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Dorrie Toney, [email protected], (404) 302-0128

June 24, 2024

ATLANTA — The ACLU of Georgia and the Institute for Constitutional Advocacy and Protection (ICAP) at Georgetown University Law Center filed suit in federal court Friday on behalf of Barred Business Foundation and two individuals, John Cole Vodicka and Steve Williams. The lawsuit seeks to stop the severe restrictions on charitable bail activity contained in Georgia Senate Bill 63 (SB 63) from taking effect. Section 4 of SB 63, scheduled to go into effect on July 1, 2024, would criminalize the charitable bail work of Plaintiffs and others similarly situated. 

Barred Business is an Atlanta-based nonprofit that serves and supports justice-impacted individuals, including by facilitating campaigns to pay cash bail for people held in pretrial detention. Vodicka and Williams live in Athens and run a charitable bail fund in association with their church, freeing people detained in jail because of their poverty. Their charitable bail efforts are an expression of their religious faith, which they believe compels them to do this work.

The Plaintiffs have requested a temporary restraining order and expedited preliminary injunction against the provisions of the law that would, subject to criminal prosecution, prohibit them and others similarly situated from posting more than three charitable cash bonds per year, and would impose burdensome licensing requirements that are unnecessary and nonsensical for charitable funds. These restrictions violate multiple constitutional rights, including Plaintiffs’ First Amendment rights to freedom of speech, association, and religion. The court’s swift action is needed; Plaintiffs and others will be forced to stop their work helping people languishing in jail solely on account of their poverty by July 1, or face criminal penalties. Plaintiffs have asked the Court to grant an immediate injunction to stop the law from taking effect. The Court has set a hearing for Friday, June 28, at 3:30 p.m.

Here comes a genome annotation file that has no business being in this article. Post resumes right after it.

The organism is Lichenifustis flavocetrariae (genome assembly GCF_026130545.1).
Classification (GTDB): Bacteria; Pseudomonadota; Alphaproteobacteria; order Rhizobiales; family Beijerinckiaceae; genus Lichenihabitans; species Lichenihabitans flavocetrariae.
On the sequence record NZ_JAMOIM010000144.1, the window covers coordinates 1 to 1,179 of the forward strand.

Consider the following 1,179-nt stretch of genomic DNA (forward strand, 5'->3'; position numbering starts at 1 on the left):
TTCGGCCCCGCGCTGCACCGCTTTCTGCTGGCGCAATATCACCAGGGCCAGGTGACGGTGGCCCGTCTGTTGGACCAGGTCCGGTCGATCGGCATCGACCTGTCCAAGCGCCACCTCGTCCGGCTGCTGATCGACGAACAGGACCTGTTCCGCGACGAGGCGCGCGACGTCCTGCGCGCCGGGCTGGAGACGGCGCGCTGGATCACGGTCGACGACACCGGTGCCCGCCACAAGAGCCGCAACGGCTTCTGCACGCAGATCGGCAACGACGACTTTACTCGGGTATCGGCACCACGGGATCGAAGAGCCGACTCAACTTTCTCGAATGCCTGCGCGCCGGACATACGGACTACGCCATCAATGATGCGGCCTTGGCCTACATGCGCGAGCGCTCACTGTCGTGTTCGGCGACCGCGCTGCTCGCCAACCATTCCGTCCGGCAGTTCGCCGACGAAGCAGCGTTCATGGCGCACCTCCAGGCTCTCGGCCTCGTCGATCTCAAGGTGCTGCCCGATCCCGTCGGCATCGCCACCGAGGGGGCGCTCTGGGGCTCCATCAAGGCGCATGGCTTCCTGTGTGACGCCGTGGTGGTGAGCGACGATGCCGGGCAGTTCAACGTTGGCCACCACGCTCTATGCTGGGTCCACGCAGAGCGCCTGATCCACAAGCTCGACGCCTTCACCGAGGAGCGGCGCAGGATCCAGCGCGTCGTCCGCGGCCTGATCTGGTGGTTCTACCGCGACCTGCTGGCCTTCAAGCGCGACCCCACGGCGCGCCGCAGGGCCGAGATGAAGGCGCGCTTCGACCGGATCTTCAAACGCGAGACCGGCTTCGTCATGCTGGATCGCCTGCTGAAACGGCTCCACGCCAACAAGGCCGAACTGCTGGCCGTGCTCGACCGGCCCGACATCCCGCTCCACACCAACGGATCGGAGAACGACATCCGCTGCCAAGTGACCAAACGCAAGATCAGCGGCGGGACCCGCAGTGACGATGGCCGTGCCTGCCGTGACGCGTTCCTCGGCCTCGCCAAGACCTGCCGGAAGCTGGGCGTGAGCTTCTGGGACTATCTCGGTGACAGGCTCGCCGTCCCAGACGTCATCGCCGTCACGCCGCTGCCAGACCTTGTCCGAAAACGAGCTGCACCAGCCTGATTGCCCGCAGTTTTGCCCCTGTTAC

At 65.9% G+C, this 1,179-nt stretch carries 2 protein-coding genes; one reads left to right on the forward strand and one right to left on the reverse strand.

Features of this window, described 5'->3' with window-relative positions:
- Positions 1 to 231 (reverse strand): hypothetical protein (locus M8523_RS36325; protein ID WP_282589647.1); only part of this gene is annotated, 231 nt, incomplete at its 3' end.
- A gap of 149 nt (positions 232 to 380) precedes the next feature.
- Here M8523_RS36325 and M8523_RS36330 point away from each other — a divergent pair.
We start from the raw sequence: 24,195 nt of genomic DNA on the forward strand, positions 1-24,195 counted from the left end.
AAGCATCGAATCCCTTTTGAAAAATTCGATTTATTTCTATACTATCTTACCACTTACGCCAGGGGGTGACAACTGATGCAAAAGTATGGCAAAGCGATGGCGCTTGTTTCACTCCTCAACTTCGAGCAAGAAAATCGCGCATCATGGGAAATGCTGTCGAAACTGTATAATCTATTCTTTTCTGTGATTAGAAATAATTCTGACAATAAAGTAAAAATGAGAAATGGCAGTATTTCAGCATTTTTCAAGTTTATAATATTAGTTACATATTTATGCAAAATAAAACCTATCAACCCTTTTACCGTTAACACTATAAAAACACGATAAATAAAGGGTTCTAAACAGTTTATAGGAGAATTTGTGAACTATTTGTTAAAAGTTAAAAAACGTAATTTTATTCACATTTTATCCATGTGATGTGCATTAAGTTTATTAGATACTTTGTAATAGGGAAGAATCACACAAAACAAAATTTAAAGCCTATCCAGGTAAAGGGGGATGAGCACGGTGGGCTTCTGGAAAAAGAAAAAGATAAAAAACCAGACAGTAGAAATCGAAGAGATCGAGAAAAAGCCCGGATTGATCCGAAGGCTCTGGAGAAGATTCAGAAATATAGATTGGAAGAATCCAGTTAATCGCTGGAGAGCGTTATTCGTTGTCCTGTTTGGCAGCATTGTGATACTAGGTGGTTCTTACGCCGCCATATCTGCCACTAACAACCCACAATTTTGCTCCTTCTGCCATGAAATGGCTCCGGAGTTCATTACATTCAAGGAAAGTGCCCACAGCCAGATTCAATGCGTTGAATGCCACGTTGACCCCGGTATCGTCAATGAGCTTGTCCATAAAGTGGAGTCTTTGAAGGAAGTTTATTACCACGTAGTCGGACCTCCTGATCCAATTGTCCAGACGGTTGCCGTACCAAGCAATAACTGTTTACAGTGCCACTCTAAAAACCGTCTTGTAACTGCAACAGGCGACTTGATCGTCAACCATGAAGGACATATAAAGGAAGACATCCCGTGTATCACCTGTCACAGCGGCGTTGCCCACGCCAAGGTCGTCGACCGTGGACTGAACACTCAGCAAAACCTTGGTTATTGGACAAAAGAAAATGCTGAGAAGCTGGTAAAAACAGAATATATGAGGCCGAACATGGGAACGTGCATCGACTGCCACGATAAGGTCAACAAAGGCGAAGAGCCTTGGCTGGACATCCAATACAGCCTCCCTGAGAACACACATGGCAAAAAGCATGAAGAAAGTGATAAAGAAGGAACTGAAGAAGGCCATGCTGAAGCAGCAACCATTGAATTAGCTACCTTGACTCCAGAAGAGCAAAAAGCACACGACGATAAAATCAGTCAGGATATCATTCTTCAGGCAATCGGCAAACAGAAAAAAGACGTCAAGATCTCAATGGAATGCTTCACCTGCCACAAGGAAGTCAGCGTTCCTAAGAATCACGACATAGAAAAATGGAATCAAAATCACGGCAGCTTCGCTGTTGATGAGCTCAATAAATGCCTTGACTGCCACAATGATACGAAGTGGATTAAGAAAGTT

“SB 63 is cruel and costly, forcing people to languish in jail because they can’t pay for their release, and prohibiting others from being able to help them become free. With this law, the State of Georgia makes it illegal for people to exercise their First Amendment rights to help those who are detained solely because they are poor,” said Cory Isaacson, legal director, ACLU of Georgia. “It is mean and it is unconstitutional, and our hope is that the courts will step in to stop the State from doing more harm.”

Joseph Mead, Special Litigation Counsel at ICAP said, "It is vital that governments respect the constitutional rights of Plaintiffs and others who express their views of justice and religious beliefs through acts of generosity towards their neighbors. Instead, Georgia has made Plaintiffs’ charitable work a crime." 

The ACLU of Georgia enhances and defends the civil liberties and rights of all Georgians through legal action, legislative and community advocacy, and civic education and engagement.

The Institute for Constitutional Advocacy and Protection is a nonprofit, nonpartisan institute within Georgetown University Law Center that uses strategic legal advocacy to defend constitutional rights while working to restore confidence in the integrity of our governmental institutions.

The complaint and motion for temporary restraining order and expedited preliminary injunction are available here and here.